Causes of Bone Loss
Many factors can contribute to bone loss in the mouth. One cause of bone loss is due to periodontal disease or periodontitis. Periodontal disease involves the inflammation and breakdown of gum tissue and supporting bone tissue around teeth. Periodontal disease can be localized to one area of the mouth or generalized, where it affects the entire mouth.
Many people are not aware that having a missing tooth or having missing teeth, can also lead to bone loss. When teeth are present in the mouth, the supporting bone is stimulated by the pressure that is exerted onto it when chewing. When one tooth or more teeth are missing, chewing cannot take place in that empty area because there is no opposing tooth to chew the food against. This means that the actions of chewing will no longer stimulate the bone that is left behind. As a result, the bone level will begin to shrink or resorb. It is possible to lose up to 25% of the bone in one year after the tooth has gone missing.
A partial denture or complete denture will only be able to provide up to 10% of the force that is typically exerted by natural teeth. This is not enough to stimulate the bone, and as a result, the bone will continue to shrink. This results in a poor denture fit over time, and the denture will need to be relined to adjust for the shrinking bone levels.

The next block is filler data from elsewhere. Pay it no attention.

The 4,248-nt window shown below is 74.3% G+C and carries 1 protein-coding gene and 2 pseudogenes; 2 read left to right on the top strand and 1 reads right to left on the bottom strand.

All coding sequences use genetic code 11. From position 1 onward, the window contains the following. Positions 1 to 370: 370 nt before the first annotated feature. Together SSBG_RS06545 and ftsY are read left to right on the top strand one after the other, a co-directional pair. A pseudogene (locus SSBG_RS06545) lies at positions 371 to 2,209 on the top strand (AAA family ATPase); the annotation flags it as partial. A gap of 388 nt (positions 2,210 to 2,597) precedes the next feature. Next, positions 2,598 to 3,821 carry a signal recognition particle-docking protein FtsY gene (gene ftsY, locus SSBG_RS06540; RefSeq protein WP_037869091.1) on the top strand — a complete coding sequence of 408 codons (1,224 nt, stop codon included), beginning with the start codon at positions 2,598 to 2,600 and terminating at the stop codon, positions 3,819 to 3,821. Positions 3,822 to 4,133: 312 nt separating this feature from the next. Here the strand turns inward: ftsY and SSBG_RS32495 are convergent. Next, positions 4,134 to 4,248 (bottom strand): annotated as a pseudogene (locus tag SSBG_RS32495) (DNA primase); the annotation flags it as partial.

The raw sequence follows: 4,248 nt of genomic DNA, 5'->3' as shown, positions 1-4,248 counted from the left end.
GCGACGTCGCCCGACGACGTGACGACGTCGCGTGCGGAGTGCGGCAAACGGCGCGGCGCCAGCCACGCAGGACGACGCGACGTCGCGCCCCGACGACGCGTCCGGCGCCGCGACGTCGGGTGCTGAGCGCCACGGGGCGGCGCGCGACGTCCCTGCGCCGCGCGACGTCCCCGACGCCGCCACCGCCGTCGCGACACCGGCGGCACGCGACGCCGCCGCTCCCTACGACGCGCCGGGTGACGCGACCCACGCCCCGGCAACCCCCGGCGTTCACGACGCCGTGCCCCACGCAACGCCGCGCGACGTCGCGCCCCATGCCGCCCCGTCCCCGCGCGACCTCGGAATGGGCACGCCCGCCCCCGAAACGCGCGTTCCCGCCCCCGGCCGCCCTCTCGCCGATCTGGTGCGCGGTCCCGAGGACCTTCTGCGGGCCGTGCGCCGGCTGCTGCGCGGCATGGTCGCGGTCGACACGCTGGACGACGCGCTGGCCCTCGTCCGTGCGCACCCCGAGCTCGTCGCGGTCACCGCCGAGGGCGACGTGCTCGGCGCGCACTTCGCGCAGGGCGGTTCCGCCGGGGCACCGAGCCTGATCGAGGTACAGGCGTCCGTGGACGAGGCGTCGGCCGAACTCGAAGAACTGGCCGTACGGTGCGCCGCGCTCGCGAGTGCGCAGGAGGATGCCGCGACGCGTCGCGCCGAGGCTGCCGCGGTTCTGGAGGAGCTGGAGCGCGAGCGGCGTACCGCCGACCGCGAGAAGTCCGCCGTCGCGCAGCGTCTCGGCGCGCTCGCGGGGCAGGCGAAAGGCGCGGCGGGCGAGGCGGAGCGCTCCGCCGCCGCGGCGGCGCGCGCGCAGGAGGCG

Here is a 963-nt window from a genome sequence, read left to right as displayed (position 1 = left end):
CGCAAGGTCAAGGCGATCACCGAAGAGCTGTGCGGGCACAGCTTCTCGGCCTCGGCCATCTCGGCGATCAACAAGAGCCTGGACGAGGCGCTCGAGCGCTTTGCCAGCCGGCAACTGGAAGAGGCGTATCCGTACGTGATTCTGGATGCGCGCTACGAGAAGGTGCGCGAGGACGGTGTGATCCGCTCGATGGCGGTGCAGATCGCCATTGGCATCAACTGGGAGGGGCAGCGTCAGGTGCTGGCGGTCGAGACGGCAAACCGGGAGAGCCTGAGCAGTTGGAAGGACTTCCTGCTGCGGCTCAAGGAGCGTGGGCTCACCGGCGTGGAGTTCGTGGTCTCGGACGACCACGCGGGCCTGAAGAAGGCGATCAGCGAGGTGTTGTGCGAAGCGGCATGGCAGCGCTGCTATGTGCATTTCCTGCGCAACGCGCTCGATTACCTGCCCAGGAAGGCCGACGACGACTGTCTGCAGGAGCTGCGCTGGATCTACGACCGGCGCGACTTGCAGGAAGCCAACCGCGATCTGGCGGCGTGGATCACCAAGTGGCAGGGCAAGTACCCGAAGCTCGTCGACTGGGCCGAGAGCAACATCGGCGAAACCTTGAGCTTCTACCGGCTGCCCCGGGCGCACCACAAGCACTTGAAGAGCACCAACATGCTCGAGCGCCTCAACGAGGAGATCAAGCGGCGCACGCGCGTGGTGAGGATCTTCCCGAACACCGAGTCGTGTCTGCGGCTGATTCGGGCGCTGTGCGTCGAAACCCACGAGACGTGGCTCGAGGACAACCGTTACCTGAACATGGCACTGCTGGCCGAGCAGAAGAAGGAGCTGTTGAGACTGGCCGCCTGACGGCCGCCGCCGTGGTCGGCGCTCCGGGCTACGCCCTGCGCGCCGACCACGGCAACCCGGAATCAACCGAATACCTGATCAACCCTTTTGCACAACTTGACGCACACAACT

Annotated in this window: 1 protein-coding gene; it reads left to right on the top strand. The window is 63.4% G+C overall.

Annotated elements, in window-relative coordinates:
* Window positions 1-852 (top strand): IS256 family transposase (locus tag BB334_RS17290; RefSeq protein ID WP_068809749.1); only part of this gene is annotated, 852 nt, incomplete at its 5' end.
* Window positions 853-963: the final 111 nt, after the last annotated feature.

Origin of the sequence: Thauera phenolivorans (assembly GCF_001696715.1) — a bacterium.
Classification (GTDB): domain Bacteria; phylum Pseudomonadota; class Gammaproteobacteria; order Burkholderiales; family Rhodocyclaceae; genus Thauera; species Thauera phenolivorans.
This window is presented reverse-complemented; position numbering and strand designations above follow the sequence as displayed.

Smoking is a major risk factor for the development of periodontal disease. Those who smoke are likely to have more hardened calculus (tartar) buildup than non-smokers. Smokers tend to have more severe bone loss than non-smokers. Studies have shown that severe bone loss was five times more with current heavy smokers when compared to people who have never smoked.
Less Common Causes of Bone Loss
- Misaligned teeth can affect normal chewing, resulting in reduced stimulus to the bone, which leads to bone loss.
- Infections in the mouth may also spread and damage bone.
- Dentures will also cause bone loss due to the lack of pressure exerted when chewing.
Having regular dental check-ups can help your dentist or dental hygienist to monitor for signs on bone loss, whether existing or progressing. Bone loss is not always apparent at first, and by the time it is noticeable, much more invasive treatment is necessary to help treat the problem. Schedule your dental check-up by contacting us now.
About Dr. Joseph Salvaggio
|Located in Brampton, Ontario Dr. Joseph Salvaggio has been practicing general, cosmetic, and implant dentistry for over 20 years. He enjoys interacting with his patients and helping to restore their oral health for better overall health as well. Meeting new patients, interacting and educating them is one of Dr. Salvaggio’s biggest joys. We encourage you to read our reviews or call us with any dental questions you have. We look forward to speaking with you and meeting you soon.|